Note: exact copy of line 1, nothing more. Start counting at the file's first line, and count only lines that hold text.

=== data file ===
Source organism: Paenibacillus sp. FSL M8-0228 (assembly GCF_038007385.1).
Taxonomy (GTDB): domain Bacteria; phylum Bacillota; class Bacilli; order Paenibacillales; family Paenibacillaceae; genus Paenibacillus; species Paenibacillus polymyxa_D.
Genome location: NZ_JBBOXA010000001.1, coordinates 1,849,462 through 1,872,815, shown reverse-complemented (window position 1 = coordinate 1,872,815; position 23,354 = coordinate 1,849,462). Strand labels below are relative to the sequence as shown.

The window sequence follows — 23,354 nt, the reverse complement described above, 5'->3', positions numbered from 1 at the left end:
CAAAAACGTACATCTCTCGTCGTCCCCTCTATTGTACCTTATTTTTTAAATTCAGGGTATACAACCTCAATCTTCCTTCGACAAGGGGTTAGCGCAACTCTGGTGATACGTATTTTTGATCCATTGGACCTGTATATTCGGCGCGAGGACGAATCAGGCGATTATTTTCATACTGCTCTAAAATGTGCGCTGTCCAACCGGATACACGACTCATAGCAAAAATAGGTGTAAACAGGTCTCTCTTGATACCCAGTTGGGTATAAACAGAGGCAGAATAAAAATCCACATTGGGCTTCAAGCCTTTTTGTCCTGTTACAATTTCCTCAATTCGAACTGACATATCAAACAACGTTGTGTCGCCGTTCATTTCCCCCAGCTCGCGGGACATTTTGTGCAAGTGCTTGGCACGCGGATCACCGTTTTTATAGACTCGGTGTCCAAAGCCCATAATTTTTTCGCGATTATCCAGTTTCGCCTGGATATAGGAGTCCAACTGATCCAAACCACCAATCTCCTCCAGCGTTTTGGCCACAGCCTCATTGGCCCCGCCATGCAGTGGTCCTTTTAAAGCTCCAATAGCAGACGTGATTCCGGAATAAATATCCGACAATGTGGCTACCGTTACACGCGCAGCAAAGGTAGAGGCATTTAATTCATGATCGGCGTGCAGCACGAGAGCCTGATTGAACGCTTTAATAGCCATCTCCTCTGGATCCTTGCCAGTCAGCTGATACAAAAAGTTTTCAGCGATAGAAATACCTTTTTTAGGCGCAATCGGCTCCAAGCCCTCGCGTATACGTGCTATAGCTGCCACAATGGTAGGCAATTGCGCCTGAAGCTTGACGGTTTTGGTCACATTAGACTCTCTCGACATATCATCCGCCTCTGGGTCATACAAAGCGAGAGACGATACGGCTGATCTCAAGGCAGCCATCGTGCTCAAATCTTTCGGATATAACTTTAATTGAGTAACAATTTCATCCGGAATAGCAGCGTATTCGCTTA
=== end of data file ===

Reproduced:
Source organism: Paenibacillus sp. FSL M8-0228 (assembly GCF_038007385.1).